Day 10 #TheSealeyChallenge: Cattle of the Lord, by Rosa Alice Branco, tr. by Alexis Levitin.
From Savings Bank: “I follow the numbers that lead to you./The rosary of bones tells this love/that does not fit within my hands.”
Day 9 #TheSealeyChallenge: She Says by Venus Khoury-Ghata 📚
“He shakes her so she’ll drop the words she stole
makes her break her engagement to the maple tree
attaches her to the same leash as a goat and four-leave clover
then sets her free in compensation”
Day 8 #sealeychallenge: Factory Of Tears, by Valzhyna Mort.
This is from “Berlin-Minsk:”
It’s not a lump in the throat
that’s made you mute.
This is how brutally,
this is how tight
heart climbs out of the mouth
and strains eyesight.
Day 7 #sealeychallenge: Other Side River, eds. Leza Lowitz & Miyuki Aoyama.
From “Puddle,” Ryōko Shindō
I can’t help feeling that
the people I love are just piling up
in the ridges of the earth
holding up the sky
in no particular rush
#sealeychallenge Day 6: A Long Rainy Season: Contemporary Japanese Women’s Poetry, Volume 1” edited & traslated by Leza Lowitz, et al.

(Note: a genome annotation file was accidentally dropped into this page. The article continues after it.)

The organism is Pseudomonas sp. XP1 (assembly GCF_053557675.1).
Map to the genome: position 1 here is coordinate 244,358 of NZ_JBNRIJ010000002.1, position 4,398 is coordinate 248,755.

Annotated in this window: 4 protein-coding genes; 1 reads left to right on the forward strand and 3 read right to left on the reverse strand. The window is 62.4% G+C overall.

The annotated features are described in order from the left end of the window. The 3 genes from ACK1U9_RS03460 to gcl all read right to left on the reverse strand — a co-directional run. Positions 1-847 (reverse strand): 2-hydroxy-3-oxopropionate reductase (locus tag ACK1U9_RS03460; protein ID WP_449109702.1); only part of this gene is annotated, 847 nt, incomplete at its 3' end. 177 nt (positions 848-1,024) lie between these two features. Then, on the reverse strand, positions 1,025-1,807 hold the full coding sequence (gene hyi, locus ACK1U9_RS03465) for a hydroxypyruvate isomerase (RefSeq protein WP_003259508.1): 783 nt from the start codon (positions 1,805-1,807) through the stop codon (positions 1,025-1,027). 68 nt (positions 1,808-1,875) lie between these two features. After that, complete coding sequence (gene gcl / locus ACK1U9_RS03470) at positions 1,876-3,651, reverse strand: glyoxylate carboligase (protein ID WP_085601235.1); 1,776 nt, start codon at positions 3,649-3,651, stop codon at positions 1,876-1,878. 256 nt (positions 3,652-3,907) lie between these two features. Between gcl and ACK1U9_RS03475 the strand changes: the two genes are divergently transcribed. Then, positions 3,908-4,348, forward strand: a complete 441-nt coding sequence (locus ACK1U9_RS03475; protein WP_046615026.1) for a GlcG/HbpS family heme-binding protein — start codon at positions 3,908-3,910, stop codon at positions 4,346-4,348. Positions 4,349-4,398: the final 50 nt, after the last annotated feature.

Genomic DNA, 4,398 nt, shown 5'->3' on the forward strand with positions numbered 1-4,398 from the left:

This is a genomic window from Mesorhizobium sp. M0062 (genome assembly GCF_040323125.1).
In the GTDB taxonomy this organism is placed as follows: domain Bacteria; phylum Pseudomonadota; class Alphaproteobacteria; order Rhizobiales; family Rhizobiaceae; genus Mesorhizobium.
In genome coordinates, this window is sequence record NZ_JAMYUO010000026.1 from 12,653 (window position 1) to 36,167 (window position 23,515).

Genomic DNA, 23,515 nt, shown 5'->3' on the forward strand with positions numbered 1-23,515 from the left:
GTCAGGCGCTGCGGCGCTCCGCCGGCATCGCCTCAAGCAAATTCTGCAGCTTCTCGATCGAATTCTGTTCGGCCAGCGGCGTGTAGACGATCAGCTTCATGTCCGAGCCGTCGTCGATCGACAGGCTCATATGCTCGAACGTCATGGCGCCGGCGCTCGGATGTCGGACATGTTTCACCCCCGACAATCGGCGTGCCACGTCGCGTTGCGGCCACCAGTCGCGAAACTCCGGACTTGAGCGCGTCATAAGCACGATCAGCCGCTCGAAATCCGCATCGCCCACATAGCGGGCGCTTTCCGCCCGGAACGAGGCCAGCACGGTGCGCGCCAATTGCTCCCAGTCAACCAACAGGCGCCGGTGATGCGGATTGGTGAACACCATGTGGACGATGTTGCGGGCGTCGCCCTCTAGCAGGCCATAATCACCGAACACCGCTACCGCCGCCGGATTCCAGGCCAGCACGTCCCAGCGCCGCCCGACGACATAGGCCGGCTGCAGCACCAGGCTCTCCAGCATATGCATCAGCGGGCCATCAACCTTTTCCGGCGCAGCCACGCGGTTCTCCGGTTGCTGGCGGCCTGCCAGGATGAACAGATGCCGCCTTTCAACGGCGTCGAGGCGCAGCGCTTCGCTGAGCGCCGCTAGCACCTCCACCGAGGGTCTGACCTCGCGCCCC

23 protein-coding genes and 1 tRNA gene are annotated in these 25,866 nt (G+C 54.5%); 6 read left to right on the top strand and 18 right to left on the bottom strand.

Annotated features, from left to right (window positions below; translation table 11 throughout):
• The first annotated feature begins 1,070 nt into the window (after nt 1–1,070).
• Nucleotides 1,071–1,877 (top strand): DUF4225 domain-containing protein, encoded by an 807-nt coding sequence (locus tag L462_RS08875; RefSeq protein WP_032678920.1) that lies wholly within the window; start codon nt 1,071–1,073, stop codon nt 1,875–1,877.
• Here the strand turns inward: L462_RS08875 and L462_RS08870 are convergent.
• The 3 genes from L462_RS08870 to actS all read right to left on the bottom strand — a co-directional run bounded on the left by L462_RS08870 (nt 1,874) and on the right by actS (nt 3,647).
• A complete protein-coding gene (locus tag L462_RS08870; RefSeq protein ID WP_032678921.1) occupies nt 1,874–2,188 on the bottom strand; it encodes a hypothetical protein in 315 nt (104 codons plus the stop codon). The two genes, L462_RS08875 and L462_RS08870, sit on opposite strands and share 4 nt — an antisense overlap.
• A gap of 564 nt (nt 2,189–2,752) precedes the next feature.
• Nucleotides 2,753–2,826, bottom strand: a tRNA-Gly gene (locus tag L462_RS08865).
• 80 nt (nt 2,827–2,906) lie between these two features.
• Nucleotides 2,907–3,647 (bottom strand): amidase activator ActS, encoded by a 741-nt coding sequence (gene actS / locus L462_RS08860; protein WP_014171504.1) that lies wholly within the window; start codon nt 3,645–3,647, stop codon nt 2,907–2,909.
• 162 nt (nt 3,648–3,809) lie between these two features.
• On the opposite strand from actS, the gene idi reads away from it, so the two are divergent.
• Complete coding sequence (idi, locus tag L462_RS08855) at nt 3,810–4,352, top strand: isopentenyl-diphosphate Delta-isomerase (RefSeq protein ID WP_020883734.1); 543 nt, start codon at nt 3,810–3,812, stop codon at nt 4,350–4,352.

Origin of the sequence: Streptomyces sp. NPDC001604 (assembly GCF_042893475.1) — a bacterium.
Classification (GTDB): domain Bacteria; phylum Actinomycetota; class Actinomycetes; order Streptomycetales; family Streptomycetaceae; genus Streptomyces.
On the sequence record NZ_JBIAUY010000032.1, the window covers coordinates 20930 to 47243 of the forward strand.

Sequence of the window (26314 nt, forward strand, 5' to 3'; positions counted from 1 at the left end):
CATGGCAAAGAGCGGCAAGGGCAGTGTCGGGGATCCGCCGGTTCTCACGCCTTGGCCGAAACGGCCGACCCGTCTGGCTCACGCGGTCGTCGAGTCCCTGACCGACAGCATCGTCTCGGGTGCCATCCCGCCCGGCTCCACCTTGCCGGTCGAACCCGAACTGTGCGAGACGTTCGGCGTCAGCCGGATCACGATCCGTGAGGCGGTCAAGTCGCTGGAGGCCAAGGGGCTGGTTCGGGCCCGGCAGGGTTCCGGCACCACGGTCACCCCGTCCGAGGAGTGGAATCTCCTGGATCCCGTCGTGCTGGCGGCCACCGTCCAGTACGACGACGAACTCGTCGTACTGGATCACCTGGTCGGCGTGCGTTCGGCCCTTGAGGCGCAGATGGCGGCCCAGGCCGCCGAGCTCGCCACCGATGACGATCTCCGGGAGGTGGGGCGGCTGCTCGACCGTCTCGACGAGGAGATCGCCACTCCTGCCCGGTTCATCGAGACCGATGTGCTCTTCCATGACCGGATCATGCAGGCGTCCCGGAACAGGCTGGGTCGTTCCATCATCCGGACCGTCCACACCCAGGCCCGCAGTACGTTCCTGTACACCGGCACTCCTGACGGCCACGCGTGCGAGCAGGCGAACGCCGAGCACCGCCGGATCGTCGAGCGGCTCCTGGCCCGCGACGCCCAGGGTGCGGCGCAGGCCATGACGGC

This is a tanka by Fumi Saitō:
“On my frozen nerve
there is a place
where a red canary
#sealeychallenge Day 5: Trace/Traza, by Iliana Rodríguez:
from “On The Mound of Earth:”
A woman like me
should be the glorious Penelope, but I never wanted to wait for a hero.
Rather, I wanted to be the heroine:
And I’m still waiting for me
as I weave and unknit
these bitter lines.
#sealeychallenge Day 4: Look There, by Agi Mishol.
This is from from “Moment:”
“I could have trembled with you under the covers
but I can also make you tremble inside my head
inside the thick stuff of alchemy
from which poems are made.”
#sealeychallenge Day 3: On Foot I Wandered Through the Solar Systems, by Edith Södergan:
“Every poem shall be the tearing up of a poem,
not a poem, but claw marks.”
#sealeychallenge Day 2: Empty Chairs, by Liu Xia, translated by Ming Di and Jennifer Stern:
“I want to give up my name as a poet.
It makes others expect things from me
and makes me face the blank page
with despair, and even madness.”
From Invitation to a Secret Feast, by Joumana Haddad, edited by Khaled Mattawa. This poem translated by Marilyn Hacker.
From The Collected Poems of Shmuel HaNagid, translated by Peter Cole:
Could kings right a people gone bad,
while they themselves are twisted?
How, in the woods, could shadows that bend
be straight when the trees are crooked?